A Meditation on Psalm 123

Kevin J Youngblood
To you I lift up my eyes,
O you who are enthroned in the heavens!
2 Behold, as the eyes of servants
look to the hand of their master,
as the eyes of a maidservant
to the hand of her mistress,
so our eyes look to the Lord our God,
till he has mercy upon us.
(Psalm 123:1-2)

The emphasis on the psalmists’ eyes looking to YHWH in Psalm 123 is striking. I am reminded of the way each of my children have learned to look at me in such a way that just makes my heart melt. Any parent will immediately know what I am talking about. Whether this is an inborn or acquired skill, our children somehow always know how to look at us in such a way as to nearly always get what they want. I don’t mean to belittle as this some manipulative ploy. Far from it! I think this ability speaks to a profound connection. That pleading, helpless look that our children acquire when they really need or want something is, in reality, an appeal to the best aspects of our humanity – evidence of their confidence in our abiding love and empathy for them.

I thought of this as I read these words from Psalm 123 this morning.


A Meditation on Judges 15: 16-20

Kevin J Youngblood
When he came to Lehi, the Philistines came shouting to meet him. Then the Spirit of the Lord rushed upon him, and the ropes that were on his arms became as flax that has caught fire, and his bonds melted off his hands. 15 And he found a fresh jawbone of a donkey, and put out his hand and took it, and with it he struck 1,000 men. 16 And Samson said,
“With the jawbone of a donkey,
heaps upon heaps,
with the jawbone of a donkey
have I struck down a thousand men.”

17 As soon as he had finished speaking, he threw away the jawbone out of his hand. And that place was called Ramath-lehi. 18 And he was very thirsty, and he called upon the Lord and said, “You have granted this great salvation by the hand of your servant, and shall I now die of thirst and fall into the hands of the uncircumcised?” 19 And God split open the hollow place that is at Lehi, and water came out from it. And when he drank, his spirit returned, and he revived. Therefore the name of it was called En-hakkore; it is at Lehi to this day. 20 And he judged Israel in the days of the Philistines twenty years. (Judges 15:14-20)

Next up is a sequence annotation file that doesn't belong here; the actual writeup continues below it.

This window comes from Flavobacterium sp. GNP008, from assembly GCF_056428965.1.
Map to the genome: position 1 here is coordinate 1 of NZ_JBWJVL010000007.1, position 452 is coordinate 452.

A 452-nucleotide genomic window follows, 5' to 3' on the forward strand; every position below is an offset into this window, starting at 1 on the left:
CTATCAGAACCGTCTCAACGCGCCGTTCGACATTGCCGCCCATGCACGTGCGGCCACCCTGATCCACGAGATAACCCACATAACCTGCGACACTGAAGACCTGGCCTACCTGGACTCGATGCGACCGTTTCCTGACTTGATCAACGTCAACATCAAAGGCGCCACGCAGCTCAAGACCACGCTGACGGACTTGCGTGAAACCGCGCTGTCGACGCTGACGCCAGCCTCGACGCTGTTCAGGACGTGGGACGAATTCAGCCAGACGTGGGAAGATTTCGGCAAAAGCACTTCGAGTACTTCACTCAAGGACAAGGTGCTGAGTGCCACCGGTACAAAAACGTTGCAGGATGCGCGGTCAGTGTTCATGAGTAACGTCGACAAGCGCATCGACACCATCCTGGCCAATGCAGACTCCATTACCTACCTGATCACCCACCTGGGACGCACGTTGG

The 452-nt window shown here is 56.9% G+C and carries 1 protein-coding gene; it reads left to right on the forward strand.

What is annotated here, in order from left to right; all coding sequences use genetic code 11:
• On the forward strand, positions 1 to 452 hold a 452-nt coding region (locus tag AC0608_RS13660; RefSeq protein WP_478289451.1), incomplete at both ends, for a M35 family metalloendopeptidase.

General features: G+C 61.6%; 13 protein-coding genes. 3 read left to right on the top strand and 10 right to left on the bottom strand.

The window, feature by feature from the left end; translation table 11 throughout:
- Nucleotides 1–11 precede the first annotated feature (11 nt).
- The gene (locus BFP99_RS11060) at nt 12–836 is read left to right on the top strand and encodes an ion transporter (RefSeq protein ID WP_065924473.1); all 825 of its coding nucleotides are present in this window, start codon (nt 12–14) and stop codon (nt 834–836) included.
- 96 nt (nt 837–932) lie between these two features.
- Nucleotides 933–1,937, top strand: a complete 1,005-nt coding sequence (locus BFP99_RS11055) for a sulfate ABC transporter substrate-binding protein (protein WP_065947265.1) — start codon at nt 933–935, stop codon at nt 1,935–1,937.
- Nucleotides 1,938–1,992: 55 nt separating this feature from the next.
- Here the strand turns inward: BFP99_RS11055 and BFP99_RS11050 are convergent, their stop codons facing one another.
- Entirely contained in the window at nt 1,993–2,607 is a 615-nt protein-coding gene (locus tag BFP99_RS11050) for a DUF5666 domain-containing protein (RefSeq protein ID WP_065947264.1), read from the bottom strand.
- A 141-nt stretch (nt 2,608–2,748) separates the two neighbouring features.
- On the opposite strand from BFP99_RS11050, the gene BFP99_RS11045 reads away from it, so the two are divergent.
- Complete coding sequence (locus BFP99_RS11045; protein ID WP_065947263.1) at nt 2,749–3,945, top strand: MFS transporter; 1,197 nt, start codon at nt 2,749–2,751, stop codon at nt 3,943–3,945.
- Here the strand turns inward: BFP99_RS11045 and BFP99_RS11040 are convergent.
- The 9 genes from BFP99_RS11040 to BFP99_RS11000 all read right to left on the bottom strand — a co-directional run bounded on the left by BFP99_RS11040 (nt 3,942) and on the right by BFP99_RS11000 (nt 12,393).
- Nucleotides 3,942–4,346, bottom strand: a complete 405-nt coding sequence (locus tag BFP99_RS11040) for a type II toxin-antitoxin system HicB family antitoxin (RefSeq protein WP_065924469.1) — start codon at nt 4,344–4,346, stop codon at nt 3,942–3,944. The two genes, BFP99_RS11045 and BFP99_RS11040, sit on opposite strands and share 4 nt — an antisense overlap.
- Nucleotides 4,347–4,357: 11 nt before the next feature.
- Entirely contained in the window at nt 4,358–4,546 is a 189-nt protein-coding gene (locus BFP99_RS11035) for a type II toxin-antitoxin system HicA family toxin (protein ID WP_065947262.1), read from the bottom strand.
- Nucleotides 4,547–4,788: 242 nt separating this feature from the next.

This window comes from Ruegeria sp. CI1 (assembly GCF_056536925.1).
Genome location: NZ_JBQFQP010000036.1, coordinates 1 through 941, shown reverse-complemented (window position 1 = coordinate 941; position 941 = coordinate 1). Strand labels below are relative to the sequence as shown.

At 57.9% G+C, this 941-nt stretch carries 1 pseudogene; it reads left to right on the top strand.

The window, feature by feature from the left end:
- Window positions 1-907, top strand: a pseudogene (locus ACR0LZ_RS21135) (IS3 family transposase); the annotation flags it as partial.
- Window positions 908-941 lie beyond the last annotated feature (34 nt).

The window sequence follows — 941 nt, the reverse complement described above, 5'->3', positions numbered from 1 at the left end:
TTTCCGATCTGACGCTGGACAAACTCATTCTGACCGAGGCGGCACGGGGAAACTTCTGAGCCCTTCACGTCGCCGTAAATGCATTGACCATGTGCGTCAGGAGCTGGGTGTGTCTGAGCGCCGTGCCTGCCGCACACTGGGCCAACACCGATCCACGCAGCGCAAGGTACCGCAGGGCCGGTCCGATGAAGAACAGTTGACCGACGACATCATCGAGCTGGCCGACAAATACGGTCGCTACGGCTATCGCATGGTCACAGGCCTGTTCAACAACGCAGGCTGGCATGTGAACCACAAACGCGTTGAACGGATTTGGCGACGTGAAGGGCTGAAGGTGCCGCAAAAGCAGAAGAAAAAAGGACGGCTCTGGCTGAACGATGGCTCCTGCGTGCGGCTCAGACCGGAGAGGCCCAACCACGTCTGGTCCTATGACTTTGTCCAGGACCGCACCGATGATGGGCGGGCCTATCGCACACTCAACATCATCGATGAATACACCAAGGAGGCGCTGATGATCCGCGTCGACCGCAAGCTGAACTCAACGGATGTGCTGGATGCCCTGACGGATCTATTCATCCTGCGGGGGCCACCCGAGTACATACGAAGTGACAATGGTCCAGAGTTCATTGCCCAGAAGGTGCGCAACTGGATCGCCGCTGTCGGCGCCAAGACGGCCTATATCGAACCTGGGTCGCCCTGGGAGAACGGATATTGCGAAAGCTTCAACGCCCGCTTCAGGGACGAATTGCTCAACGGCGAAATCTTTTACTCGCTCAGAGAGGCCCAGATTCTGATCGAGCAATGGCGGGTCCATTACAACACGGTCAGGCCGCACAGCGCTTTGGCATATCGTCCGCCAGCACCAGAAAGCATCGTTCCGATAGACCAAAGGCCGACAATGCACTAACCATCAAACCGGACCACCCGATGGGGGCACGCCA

I could not help but be amused this morning as I read this episode from Samson’s life. In particular, I chuckled at his petulant and pushy insistence that YHWH slake his thirst after his remarkable performance in battle against the Philistines. Samson is a classic example of a type-cast character. He is a brutish caricature of masculinity found frequently in world literature alternately extoled for heroism and vilified for insensitive impetuousness (e.g. Gilgamesh, Gaston). These days, of course, Samson and his ilk are public enemy number one – the source of all that is wrong with the world which makes this episode and the Samson story in general all the more critical and urgent for our time.

The Samson cycle in the book of Judges is a reminder of the remarkable variety of types of characters with whom YHWH partners to advance his holy purposes.


A Meditation on John 4: 1-2

Kevin J Youngblood

Now when Jesus learned that the Pharisees had heard that Jesus was making and baptizing more disciples than John 2(although Jesus himself did not baptize, but only his disciples), he left Judea and departed again for Galilee. (John 4:1-2)

I have never really paid much attention to the first two verses of John 4. Like most avid readers of John’s gospel I always just sped right past them to get to the engrossing story of Jesus’ encounter with the Samaritan woman at the well. This morning, however, these verses stopped me in my tracks. Question after question tumbled in my mind as I tried to make sense of this odd segue into this significant story.